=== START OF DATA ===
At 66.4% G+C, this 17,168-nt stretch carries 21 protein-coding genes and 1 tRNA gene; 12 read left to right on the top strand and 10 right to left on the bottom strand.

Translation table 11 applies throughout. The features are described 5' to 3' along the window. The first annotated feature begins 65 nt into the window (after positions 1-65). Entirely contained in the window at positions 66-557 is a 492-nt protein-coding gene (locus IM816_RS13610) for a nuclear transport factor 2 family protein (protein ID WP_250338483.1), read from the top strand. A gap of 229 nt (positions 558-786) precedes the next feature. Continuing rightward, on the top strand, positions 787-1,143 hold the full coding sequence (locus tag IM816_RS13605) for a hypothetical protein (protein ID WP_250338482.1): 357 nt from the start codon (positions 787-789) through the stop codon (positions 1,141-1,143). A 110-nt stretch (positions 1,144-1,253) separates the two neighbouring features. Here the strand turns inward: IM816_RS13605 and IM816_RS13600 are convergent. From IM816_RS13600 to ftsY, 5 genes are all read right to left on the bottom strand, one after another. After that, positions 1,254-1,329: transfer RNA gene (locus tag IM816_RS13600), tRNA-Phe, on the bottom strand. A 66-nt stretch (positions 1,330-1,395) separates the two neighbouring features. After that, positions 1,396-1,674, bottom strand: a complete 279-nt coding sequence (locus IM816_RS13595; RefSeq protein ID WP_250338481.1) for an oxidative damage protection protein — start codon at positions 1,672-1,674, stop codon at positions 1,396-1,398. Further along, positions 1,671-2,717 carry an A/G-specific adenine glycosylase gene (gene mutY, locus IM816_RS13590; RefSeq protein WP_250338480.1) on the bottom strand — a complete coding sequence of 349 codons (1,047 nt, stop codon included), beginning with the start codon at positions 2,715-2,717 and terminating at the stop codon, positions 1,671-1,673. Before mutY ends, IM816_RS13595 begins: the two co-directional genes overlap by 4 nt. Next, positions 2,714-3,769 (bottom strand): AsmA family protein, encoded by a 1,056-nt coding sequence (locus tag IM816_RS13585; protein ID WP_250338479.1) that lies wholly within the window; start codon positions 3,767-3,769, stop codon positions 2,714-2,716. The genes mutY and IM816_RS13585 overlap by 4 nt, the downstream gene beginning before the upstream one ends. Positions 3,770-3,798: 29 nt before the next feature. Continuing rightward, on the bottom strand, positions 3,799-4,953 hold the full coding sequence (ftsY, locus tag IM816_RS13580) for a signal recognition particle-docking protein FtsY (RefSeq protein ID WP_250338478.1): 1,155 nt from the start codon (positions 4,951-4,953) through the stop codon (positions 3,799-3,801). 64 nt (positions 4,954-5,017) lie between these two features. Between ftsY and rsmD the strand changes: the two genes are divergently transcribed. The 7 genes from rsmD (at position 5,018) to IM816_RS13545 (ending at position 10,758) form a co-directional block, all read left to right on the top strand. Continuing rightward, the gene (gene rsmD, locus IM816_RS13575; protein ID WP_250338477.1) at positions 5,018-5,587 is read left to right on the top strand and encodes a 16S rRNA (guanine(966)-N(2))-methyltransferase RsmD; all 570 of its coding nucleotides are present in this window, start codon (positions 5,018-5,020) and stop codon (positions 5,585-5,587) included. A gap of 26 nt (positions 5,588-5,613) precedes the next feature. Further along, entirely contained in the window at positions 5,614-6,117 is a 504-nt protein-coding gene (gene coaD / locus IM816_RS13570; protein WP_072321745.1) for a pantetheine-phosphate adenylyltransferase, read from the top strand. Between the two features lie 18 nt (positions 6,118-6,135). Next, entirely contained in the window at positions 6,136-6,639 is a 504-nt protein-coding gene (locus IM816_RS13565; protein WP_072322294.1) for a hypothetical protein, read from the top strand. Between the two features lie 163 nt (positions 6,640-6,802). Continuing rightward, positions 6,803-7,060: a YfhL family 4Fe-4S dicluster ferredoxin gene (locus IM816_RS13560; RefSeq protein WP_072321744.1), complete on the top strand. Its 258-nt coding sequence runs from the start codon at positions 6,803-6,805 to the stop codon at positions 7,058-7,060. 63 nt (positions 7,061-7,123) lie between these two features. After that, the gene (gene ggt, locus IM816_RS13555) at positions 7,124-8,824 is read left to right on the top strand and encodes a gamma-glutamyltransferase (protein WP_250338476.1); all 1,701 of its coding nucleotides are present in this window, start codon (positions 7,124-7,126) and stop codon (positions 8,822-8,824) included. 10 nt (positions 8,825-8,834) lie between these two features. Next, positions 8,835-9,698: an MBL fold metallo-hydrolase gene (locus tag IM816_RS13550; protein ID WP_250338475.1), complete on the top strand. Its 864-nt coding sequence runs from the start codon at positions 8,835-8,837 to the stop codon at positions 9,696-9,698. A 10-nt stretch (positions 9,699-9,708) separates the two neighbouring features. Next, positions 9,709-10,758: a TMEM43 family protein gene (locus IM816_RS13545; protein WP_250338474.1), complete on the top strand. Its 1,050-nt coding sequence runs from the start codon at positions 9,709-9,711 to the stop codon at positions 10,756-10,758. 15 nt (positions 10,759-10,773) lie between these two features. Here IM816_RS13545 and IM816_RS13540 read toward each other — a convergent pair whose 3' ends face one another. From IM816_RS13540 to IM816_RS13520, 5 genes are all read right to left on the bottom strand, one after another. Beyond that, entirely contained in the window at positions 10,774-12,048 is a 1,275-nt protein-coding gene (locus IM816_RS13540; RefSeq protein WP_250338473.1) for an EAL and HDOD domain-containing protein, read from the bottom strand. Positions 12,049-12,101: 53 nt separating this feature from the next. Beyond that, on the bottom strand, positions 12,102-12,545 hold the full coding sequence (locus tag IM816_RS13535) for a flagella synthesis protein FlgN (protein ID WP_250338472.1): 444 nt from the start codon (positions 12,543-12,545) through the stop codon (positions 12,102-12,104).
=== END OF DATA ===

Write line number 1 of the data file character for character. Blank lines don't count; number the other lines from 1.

At 66.4% G+C, this 17,168-nt stretch carries 21 protein-coding genes and 1 tRNA gene; 12 read left to right on the top strand and 10 right to left on the bottom strand.